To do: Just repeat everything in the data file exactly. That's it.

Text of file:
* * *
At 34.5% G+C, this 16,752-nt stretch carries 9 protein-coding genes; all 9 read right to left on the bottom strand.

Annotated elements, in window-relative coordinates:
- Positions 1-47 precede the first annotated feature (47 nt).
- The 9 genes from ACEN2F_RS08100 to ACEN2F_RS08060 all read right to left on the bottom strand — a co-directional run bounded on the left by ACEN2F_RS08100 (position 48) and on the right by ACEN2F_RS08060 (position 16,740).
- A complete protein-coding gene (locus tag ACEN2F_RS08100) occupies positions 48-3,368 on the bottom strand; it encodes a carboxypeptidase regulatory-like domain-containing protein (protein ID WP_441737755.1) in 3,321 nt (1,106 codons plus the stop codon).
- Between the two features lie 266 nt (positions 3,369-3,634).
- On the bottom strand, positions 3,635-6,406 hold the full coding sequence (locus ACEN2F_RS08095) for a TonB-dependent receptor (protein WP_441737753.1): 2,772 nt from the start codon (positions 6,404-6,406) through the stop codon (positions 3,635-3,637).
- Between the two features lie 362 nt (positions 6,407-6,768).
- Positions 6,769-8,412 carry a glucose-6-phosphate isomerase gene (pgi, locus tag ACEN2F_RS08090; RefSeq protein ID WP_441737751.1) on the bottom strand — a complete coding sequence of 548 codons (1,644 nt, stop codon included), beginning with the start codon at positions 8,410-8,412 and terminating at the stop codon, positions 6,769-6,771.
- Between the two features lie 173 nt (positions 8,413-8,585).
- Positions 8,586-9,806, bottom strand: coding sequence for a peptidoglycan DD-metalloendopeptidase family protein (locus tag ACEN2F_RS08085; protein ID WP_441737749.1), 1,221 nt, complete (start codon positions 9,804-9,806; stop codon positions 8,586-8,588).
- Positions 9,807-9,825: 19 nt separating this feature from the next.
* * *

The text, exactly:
At 34.5% G+C, this 16,752-nt stretch carries 9 protein-coding genes; all 9 read right to left on the bottom strand.

Annotated elements, in window-relative coordinates:
- Positions 1-47 precede the first annotated feature (47 nt).
- The 9 genes from ACEN2F_RS08100 to ACEN2F_RS08060 all read right to left on the bottom strand — a co-directional run bounded on the left by ACEN2F_RS08100 (position 48) and on the right by ACEN2F_RS08060 (position 16,740).
- A complete protein-coding gene (locus tag ACEN2F_RS08100) occupies positions 48-3,368 on the bottom strand; it encodes a carboxypeptidase regulatory-like domain-containing protein (protein ID WP_441737755.1) in 3,321 nt (1,106 codons plus the stop codon).
- Between the two features lie 266 nt (positions 3,369-3,634).
- On the bottom strand, positions 3,635-6,406 hold the full coding sequence (locus ACEN2F_RS08095) for a TonB-dependent receptor (protein WP_441737753.1): 2,772 nt from the start codon (positions 6,404-6,406) through the stop codon (positions 3,635-3,637).
- Between the two features lie 362 nt (positions 6,407-6,768).
- Positions 6,769-8,412 carry a glucose-6-phosphate isomerase gene (pgi, locus tag ACEN2F_RS08090; RefSeq protein ID WP_441737751.1) on the bottom strand — a complete coding sequence of 548 codons (1,644 nt, stop codon included), beginning with the start codon at positions 8,410-8,412 and terminating at the stop codon, positions 6,769-6,771.
- Between the two features lie 173 nt (positions 8,413-8,585).
- Positions 8,586-9,806, bottom strand: coding sequence for a peptidoglycan DD-metalloendopeptidase family protein (locus tag ACEN2F_RS08085; protein ID WP_441737749.1), 1,221 nt, complete (start codon positions 9,804-9,806; stop codon positions 8,586-8,588).
- Positions 9,807-9,825: 19 nt separating this feature from the next.